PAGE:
The constant refreshing of a few apps over and over and over – like a mad man expecting different results but doing the exact same thing. And it’s all for consumption – for keeping up to date and for dopamine. Not for creation.

    This blog is for creation though. These words were not here before i put them on the page. No newsfeed. No reading. Just my own words.

    Take that, social media. Because sometimes you really suck.

     

    Pleasure, sadness and reality

    As an experiment, try and find the habits in your daily life that are driven by pleasure – you know the ones i mean – those things you do when you’re a little bit bored which give you that nice little buzz and dopamine hit.

    It is difficult. It forces you to reflect on your actions and life, and it eventually forces you to recognise that pleasurable things are not the most fulfilling things, precisely because they are temporary and external. In this way, pleasure is different to happiness.

    Pleasure is a momentary feeling that comes from something external — a good meal, a message notification, making love and so on. Pleasurable experiences can give us momentary feelings of satisfaction, but this feeling does not last long because it is dependent upon external events and experiences. Try and locate the pleasurable (not happy, remember) activity in your life and try to stop doing it for a whole day – I’m almost certain you’ll find it hard to do.

    But pleasure is not wrong in and of itself – so why stop? Because we need to know how we feel without the constant pleasure seeking. Are we doing all these things because we are sad without them? And if we are in fact sad about something, shouldn’t we find a more permanent solution?

    The trouble comes when we ascribe the pleasurable activities in our lives more value and power than we should. A drug addict gives heroine priority over everything else – she sees it as the source of her happiness and of her power in life. Similarly a bulimic ascribes power to food and the control thereof. In actual fact, drugs and throwing up give us but a temporary pleasure – not a true satisfaction. They are not the answer to any sadness that is felt.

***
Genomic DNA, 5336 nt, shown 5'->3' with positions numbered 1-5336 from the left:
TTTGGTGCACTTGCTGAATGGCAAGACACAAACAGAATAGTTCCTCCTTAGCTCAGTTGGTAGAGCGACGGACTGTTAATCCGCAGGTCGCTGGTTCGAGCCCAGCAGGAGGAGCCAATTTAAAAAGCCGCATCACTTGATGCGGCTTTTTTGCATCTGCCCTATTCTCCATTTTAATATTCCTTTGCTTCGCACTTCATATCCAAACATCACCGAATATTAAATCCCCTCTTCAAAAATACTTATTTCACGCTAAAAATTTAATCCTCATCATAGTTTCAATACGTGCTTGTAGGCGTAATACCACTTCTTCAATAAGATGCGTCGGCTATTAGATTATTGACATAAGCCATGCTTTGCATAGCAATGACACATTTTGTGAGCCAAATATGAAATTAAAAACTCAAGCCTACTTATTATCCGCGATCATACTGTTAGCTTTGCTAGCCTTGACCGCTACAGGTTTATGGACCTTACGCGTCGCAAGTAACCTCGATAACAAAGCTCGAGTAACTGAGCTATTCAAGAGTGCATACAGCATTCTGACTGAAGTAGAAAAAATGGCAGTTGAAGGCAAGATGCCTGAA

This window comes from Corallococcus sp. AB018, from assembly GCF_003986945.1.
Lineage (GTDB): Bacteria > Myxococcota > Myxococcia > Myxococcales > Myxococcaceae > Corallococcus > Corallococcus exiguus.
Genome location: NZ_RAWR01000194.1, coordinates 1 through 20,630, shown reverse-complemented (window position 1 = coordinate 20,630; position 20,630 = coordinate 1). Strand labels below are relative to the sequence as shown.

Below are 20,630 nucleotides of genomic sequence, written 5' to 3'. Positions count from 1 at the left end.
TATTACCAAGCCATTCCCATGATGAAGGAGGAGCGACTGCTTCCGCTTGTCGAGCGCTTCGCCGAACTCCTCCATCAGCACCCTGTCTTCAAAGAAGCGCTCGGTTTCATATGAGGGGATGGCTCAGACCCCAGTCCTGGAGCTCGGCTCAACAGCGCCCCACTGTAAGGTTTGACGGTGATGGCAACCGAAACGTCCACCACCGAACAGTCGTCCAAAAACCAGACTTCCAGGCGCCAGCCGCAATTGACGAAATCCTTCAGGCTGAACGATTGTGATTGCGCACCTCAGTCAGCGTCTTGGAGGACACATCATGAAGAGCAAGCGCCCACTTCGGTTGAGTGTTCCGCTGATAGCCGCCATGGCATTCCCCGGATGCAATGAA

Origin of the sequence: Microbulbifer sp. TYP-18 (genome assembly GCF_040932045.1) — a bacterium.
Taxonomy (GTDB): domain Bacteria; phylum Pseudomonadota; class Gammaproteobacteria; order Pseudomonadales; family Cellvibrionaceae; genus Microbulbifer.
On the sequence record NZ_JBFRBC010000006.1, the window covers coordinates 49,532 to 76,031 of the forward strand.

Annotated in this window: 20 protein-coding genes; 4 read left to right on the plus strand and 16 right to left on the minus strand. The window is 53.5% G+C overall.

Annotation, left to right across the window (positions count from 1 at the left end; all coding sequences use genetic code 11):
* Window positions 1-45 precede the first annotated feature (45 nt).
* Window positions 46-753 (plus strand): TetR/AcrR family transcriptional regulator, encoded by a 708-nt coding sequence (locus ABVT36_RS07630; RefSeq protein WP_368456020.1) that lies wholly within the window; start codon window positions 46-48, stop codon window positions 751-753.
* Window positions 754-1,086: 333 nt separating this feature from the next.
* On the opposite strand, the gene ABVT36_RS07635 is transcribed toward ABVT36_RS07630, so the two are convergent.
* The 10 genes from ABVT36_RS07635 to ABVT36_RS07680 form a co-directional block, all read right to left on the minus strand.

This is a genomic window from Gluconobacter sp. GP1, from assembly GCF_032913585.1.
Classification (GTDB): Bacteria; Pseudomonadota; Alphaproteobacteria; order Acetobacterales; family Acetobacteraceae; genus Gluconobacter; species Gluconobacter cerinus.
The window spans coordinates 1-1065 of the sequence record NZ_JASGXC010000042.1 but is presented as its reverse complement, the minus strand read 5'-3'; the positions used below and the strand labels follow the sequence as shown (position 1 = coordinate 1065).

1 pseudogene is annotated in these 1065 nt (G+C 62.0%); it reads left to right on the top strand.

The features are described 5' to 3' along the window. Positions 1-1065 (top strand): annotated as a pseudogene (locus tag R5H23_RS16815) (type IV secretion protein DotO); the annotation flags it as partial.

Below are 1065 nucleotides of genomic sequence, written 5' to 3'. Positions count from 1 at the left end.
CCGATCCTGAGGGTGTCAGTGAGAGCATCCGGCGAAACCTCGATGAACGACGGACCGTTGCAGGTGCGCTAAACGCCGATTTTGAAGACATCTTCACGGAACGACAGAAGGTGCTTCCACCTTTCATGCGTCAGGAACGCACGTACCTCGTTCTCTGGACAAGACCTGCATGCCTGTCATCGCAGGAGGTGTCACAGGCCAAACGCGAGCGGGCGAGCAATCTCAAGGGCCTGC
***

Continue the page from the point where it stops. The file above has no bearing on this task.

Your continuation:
Once we see the things we are deriving pleasure from, a useful next step is to reflect on how we feel when we do not have access to these things – are we happy or sad without them? If we are happy without them, then there is no real problem. Carry on living.

    If we are sad without them, and furthermore if we rely on the activity more than we should – then something needs to change for the sadness to lift.

    Reading better

    There is simply too much to read. The internet is endless and ever growing.

    That’s why companies like Facebook and Twitter have done so well. If you’re not sure what you’re looking for, if you’re bored or if you’re lonely, these companies will give you something to look at. It will link up with your social life, your browsing history and your location too, if you let it (yes, there is a choice). It will make you feel pleasure and excitement for a fleeting moment.

    Calling the main page on Facebook and Twitter a “feed” is no coincidence. Like a baby screeching for mother’s milk, these companies recognize our thirst for connections and take the thought out of choosing what to read and what to consume.

    But can we do better and can we read better? Any reading for a purpose is better than the default Facebook addiction. Managing what we expose ourselves to is a full time job but it’s worth it. Choose books and newsletters and RSS feeds. Choose active reading over passive consumption. Better yet, read something purely for the purpose of creating something.